Most sea walks are done at a depth of about 15 to 30 feet, so you’re not going really deep like scuba divers do, but you’re going deep enough to feel like you’re fully experiencing the beauty of the underwater life surrounding you. 

Typically there will be a short information session that will explain the basic safety precautions and what you can expect when you’re underwater. This includes basic hand signals that you can use to communicate. Then a boat will take you out to the location where you’ll be sea walking, and you’ll be able to spend about 20 minutes underwater, walking through a designated area with hand railings. There are certified guides who help you get your helmet on and get into the water, and there are certified guides on the seafloor when you get there. 

Equipment 

The list of equipment required for sea walking is a lot shorter than scuba diving. The only thing that you need is a helmet. Your helmet acts as your mask, and air supply all rolled into one. If you’re trying to picture this, think of an astronaut. It’s a large helmet that covers your whole head and sits on your shoulders while allowing you to see out of the front. 

While you have the helmet on, you can breathe as though you were above water.  Your helmet is connected to an air supply on the surface of the water that is pumping air into your helmet. Air is being constantly forced into the helmet, which keeps the water from getting in. The weight of the helmet helps to keep you balanced under the water, although it does not prevent you from swimming back up to the surface, and it feels virtually weightless once you are underwater.

Costs

The costs of sea walking are typically going to be a lot less than scuba diving. Prices can vary, as there are places all over the world that offer sea walking, but pricing is typically somewhere around $100. However, people don’t typically buy their own equipment for this. It is a one-time cost for the sea walk and helmet rental at a tourist location that offers this activity. Therefore, it is much less of a financial investment than scuba diving.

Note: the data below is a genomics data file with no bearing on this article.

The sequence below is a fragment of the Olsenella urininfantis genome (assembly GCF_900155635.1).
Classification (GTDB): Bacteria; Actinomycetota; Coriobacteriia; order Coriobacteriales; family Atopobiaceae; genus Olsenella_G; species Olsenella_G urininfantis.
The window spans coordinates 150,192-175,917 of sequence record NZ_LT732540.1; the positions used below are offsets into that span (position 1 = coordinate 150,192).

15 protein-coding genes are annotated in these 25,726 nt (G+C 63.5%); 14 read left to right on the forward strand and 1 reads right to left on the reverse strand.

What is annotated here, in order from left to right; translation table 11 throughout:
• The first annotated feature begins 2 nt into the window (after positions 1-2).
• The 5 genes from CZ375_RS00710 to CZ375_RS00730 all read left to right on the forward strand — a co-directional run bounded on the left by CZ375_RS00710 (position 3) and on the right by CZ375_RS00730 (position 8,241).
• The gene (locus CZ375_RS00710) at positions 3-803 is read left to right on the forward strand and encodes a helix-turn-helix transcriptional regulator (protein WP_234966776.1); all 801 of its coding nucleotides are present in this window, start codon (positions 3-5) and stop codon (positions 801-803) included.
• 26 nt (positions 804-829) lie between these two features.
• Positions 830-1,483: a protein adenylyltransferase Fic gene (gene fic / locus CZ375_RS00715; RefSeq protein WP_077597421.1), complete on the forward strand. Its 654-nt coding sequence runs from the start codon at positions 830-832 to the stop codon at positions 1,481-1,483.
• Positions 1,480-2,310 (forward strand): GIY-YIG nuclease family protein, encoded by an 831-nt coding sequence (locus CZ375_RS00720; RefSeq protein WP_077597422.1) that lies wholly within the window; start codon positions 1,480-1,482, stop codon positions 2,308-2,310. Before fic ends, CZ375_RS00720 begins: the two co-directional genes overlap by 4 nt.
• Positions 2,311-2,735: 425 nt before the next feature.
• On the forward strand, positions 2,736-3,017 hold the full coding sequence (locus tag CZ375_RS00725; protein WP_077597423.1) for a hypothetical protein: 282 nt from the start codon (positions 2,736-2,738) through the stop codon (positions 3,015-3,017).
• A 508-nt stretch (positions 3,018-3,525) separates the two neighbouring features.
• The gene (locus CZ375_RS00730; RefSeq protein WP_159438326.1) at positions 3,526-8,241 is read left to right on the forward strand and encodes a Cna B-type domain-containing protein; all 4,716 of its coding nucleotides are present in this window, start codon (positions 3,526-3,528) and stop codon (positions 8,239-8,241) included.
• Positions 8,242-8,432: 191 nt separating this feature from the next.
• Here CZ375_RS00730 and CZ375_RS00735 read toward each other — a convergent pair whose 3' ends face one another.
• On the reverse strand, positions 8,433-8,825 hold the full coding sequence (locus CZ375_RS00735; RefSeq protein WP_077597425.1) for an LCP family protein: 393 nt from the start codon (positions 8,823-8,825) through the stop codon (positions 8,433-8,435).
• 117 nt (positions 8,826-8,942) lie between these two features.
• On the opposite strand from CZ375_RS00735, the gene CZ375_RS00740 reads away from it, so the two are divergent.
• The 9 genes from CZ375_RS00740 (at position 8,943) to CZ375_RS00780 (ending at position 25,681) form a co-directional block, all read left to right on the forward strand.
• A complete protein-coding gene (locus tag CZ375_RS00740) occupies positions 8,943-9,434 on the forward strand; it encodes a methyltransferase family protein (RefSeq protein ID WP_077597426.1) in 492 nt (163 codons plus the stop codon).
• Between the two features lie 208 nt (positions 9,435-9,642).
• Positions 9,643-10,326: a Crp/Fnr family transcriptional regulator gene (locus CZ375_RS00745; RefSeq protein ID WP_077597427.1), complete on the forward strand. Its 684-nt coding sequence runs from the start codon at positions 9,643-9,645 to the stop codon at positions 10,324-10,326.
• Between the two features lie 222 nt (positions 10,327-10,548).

Snorkeling 

Scuba diving and sea walking aren’t the only ways to explore the sea. If you’d rather stay closer to the surface of the water, snorkeling may be a good option. To do this, you will need a snorkel and goggles. Fins are optional but can be helpful while moving through the water. Like sea walking, it does not require any official certification, but it is important to know what you’re doing and be comfortable with your equipment before getting in the water. No matter which of these activities you may choose to do, it’s important to pay attention to all the safety precautions.

Final Thoughts

We have always been fascinated with the sea. Roughly 71% of the earth’s surface is made up of water, and yet so much of it is still a mystery to us. If you have the desire to see more of it up close, there are different options available. Whether you go scuba diving, sea walking, or another underwater activity, there is so much to explore. 


Articles contain affiliate links to Amazon. As an Amazon Associate we earn from qualifying purchases. The site is also an affiliate for other brands covered in our the content. We may earn a small commission when readers purchase through these links at no extra cost to the buyer.

Tim Conner, M.D.

Tim Conner, M.D. started boating in 1974. He has been involved in recreational boating continuously since then. Dr. Conner has been active in boating and watersports safety education for decades. He rode his first jet ski in 1997, and rejoined the personal watercraft arena in 2012 with a Sea-Doo GTX 155, followed by 2 supercharged SeaDoos. Scuba certification came in 1988, and he and the family have traveled the world snorkeling and scuba diving for decades. The family has recently taken up paddle boarding. Click the photo for a lot more.

Recent Content